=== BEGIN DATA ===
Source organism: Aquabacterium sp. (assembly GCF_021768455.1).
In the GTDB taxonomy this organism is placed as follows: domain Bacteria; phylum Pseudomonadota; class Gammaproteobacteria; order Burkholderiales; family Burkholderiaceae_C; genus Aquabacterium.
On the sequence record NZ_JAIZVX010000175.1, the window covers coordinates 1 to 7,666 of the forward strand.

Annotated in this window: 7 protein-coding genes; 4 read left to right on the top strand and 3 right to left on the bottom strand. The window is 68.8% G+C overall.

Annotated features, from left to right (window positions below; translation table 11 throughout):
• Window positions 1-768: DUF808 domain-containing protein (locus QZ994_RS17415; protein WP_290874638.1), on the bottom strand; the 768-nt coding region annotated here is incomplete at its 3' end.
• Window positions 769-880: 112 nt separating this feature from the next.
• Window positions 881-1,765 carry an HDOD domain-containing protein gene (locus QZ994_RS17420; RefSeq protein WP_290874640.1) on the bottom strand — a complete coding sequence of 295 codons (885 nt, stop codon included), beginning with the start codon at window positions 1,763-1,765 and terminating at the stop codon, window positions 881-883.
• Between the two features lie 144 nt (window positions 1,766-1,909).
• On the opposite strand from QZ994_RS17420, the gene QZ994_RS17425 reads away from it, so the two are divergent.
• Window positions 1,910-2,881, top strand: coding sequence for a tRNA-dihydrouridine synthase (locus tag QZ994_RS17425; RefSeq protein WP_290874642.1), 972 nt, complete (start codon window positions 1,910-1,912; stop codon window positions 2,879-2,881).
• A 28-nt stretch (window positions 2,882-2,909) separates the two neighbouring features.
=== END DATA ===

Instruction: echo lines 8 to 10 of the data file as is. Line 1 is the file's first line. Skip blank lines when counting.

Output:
• Window positions 881-1,765 carry an HDOD domain-containing protein gene (locus QZ994_RS17420; RefSeq protein WP_290874640.1) on the bottom strand — a complete coding sequence of 295 codons (885 nt, stop codon included), beginning with the start codon at window positions 1,763-1,765 and terminating at the stop codon, window positions 881-883.
• Between the two features lie 144 nt (window positions 1,766-1,909).
• On the opposite strand from QZ994_RS17420, the gene QZ994_RS17425 reads away from it, so the two are divergent.